[Viewpoint] Priming an investment culture

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[Viewpoint] Priming an investment culture

With the recovery of the economy, the stock market is bouncing back sooner than expected. As the market becomes more brisk, all economic entities, from individual investors to institutional investors, stand to gain. It is especially meaningful that the capital market is coping with the economic crisis and picking up in time for the enforcement of the Capital Market Consolidation Act in February.

The Capital Market Consolidation Act was enacted to nurture a more globalized capital market and financial investment sector by drastically relaxing the regulations on capital market entry and financial products while reinforcing protection on investors at the same time. With the two wheels of legal grounds and market recovery in gear, the Korean capital market now has an environment to support epoch-making development.

However, there is something we must not take for granted. The Capital Market Consolidation Act only provides a basic architectural structure for the vast stadium known as the capital market. Each financial investment firm will compete in the field by scouting talented players and establishing effective systems for operating. Just as building a world-class stadium does not guarantee all-star players, the enactment of the Capital Market Consolidation Act does not produce advanced investment banks all of a sudden. With the enforcement of the Capital Market Consolidation Act, each financial firm needs to make efforts to recruit talented bankers and sharpen their competitive edge.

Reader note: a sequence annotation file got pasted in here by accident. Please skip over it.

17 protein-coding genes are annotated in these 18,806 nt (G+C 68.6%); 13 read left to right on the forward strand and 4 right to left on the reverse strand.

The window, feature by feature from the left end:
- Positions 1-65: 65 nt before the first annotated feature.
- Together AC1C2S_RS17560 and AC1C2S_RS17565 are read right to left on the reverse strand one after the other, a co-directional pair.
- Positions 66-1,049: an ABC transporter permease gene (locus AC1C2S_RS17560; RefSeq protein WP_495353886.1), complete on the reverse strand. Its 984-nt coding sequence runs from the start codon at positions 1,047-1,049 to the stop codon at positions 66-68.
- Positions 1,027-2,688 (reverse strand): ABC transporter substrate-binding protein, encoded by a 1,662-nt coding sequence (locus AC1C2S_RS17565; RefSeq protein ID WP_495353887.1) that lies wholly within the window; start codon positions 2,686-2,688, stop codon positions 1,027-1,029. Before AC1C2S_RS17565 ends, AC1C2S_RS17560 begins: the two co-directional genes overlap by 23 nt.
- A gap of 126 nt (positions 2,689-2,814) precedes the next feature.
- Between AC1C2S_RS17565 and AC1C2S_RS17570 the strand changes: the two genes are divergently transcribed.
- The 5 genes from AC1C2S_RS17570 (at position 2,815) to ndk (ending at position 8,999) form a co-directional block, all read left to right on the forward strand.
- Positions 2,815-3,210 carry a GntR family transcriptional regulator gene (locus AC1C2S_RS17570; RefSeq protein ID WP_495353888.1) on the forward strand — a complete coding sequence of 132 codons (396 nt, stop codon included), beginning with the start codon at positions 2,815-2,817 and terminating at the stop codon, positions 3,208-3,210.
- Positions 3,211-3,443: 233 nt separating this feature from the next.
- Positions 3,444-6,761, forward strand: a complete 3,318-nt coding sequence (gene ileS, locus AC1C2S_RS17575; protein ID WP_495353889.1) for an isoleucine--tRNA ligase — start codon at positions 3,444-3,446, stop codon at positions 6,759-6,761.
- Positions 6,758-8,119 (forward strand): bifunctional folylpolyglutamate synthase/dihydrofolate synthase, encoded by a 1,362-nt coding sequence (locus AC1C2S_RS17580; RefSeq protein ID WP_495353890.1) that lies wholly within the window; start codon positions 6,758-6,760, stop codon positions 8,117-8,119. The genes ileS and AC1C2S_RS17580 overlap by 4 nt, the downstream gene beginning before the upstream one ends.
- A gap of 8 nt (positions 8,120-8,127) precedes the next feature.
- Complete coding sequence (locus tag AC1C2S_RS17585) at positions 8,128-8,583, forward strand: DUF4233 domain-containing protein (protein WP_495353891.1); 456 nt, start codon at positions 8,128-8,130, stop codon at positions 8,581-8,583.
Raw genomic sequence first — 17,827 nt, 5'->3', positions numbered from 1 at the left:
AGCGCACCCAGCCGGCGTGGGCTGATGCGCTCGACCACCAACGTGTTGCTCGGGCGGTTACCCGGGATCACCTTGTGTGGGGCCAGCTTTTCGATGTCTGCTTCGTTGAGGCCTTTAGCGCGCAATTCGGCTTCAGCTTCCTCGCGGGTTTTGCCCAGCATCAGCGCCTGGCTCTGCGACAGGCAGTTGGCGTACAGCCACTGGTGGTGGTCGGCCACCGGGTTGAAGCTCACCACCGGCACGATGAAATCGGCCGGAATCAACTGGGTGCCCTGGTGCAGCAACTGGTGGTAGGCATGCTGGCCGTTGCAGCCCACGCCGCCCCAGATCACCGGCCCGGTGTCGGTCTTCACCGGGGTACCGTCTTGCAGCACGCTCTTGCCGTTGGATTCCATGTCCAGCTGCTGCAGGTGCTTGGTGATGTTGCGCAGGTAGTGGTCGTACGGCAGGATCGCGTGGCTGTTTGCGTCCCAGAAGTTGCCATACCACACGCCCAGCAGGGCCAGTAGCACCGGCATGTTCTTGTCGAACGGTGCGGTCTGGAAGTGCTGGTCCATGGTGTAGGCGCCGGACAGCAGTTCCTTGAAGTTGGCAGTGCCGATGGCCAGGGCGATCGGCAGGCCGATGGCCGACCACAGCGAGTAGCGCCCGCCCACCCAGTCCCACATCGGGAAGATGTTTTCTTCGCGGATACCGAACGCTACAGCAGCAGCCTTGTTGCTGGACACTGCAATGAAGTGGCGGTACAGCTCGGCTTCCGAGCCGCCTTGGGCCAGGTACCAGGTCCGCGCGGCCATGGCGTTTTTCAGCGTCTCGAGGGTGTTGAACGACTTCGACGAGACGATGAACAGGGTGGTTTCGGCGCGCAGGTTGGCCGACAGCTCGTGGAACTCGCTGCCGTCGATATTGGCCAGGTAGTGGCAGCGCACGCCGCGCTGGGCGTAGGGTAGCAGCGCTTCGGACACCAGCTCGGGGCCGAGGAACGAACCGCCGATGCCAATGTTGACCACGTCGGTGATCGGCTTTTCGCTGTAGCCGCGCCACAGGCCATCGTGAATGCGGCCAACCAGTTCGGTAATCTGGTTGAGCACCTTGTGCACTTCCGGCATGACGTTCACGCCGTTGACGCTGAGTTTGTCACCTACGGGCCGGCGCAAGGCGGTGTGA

Lately, however, major securities firms are holding off efforts to reinvent themselves as investment banks and are showing signs of competing for brokerage fees as their executives are replaced and the stock market rebounds. If the securities firms enter into excessive competition for brokerage, there is no guarantee that they will not repeat the painful precedence of so many financial companies that collapsed in the late 1990s from excessive competition.

The securities companies need to use the speedy recovery from the global financial crisis as an opportunity for a more fundamental change, rather than wasting it with brokerage fee competition. They need to reinforce the workforce and overhaul the system in order to be reborn as advanced investment banks. The most urgent task is to scout competent bankers who can handle various IB operations such as consulting for mergers and acquisitions, direct investment and IPO consulting.

Moreover, they need to establish a more advanced internal system including risk management for financial derivative products, customer relations management and conflict of interest prevention. These require considerable investments of time and money, and therefore, they require complete support from major stakeholders and the financial holdings company executives as well as the will of the management of each company.

It is also important to pursue a more specialized strategy that fits the caliber of each securities company. Instead of every company aiming to become a comprehensive investment bank, each firm needs to find a niche market that it can tackle the best. In the international market, investment banking giants such as Goldman Sachs and Morgan Stanley coexist with more specialized companies such as Fidelity Investments, which focuses on asset management, and Greenhill, which is known for its mergers and acquisitions consulting.

A proper investment in asset management culture needs to take root in Korea. Think about the devastation of the individual investors when the fund yields plummeted last year.

The securities companies need to accept a mission of playing a proper guide for the investors. The asset management consultants and financial advisers should actively publicize the reinforced protection for the investors and help improve wealth through healthy long-term investments.

The Korean capital market can only survive if it changes. And now is the perfect time for a change in the development of the capital market.

*The writer, a former deputy minister of finance and economy, is a visiting researcher at the Korea Institute of Finance.

by Im Yeong-rok
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